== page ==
These are two real-life stories involving the elderly: two octogenarians hoping to visit their sons in prison.
Mr. A was hoping to visit his son, a wrongly-convicted professional person behind bars. He was experiencing early symptoms of dementia, but his eldest son and namesake took him to the prison.
Alfred, Jr, took charge of everything and presented the two drivers licenses to the guard at the control center---the licence for Alfred, Sr., and the license for Alfred, Jr.
That's when the guard raised her voice, claiming the two picture IDS were phonies because they carried the same name, Alfred and Alfred. And besides that, to no one's surprise, the pictures looked very much the same. She refused to allow the elderly gentleman, who had been there many times before, to continue with the visit, and she refused to get advice from a superior. The situation was saved, however, when a veteran guard came along, recognized young Alfred, and sorted through the details. But that did nothing to soothe the disturbed mind of the senior citizen.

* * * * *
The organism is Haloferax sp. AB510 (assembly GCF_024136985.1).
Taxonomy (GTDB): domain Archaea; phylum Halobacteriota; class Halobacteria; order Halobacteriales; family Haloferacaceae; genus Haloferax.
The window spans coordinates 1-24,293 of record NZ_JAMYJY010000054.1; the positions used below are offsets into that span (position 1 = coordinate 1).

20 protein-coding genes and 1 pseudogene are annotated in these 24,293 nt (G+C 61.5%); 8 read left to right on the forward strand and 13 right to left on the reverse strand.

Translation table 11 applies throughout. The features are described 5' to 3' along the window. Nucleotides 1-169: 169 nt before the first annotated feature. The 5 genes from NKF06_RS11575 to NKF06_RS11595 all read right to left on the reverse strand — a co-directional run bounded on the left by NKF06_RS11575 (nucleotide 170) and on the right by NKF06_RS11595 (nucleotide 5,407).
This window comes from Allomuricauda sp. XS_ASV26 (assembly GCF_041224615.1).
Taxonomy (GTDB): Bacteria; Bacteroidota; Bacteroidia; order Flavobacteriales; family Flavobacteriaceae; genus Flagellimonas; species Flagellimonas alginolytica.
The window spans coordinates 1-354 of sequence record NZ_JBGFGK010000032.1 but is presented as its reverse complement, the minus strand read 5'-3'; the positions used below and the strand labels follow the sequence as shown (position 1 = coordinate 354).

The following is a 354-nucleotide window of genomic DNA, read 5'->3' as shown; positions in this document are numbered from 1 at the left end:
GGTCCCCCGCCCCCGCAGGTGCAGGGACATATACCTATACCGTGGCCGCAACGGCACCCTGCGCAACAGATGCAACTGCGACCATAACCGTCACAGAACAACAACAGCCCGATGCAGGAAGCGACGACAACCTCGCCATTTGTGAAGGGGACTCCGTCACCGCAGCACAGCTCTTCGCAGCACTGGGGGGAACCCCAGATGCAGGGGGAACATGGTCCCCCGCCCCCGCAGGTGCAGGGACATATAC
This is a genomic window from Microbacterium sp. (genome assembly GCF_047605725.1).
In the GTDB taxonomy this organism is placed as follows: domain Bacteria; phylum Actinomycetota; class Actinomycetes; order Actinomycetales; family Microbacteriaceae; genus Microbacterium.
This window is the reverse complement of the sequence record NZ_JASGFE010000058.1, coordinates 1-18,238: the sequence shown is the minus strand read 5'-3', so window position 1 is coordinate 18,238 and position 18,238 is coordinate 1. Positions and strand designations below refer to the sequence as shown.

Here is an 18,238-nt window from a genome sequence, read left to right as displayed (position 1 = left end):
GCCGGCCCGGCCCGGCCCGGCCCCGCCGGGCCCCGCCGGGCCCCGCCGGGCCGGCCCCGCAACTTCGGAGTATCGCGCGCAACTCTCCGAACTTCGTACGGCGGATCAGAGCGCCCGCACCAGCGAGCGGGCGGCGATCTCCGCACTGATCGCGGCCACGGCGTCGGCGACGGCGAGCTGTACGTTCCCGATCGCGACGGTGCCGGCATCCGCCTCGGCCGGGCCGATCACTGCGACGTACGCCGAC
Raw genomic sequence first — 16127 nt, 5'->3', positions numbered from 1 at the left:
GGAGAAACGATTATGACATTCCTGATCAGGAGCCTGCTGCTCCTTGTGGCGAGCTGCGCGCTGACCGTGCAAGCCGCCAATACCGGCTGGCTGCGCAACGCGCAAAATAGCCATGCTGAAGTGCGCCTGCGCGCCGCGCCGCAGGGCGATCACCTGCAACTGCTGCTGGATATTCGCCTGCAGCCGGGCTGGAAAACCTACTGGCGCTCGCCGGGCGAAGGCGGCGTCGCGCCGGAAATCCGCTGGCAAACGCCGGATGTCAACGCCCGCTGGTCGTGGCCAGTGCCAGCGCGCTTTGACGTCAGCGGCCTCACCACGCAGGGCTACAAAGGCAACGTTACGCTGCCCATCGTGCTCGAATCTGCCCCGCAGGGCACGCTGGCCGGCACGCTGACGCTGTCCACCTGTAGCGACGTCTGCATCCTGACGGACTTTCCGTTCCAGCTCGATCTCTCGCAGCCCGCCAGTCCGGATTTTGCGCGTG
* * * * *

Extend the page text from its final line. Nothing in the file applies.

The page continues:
Mr. B was hoping to visit his son. An African American clergyman, he had visited the prison many times, and was well known to the desk staff. He had to rely on a friend to drive him for the two-hour trip to prison. But alas, when they arrived, he discovered he did not have his picture ID with him. He had all kinds of legitimate identification, and the people at the desk knew him, but rules are rules. One can never take chances with a well-known elderly black pastor. The visit was denied.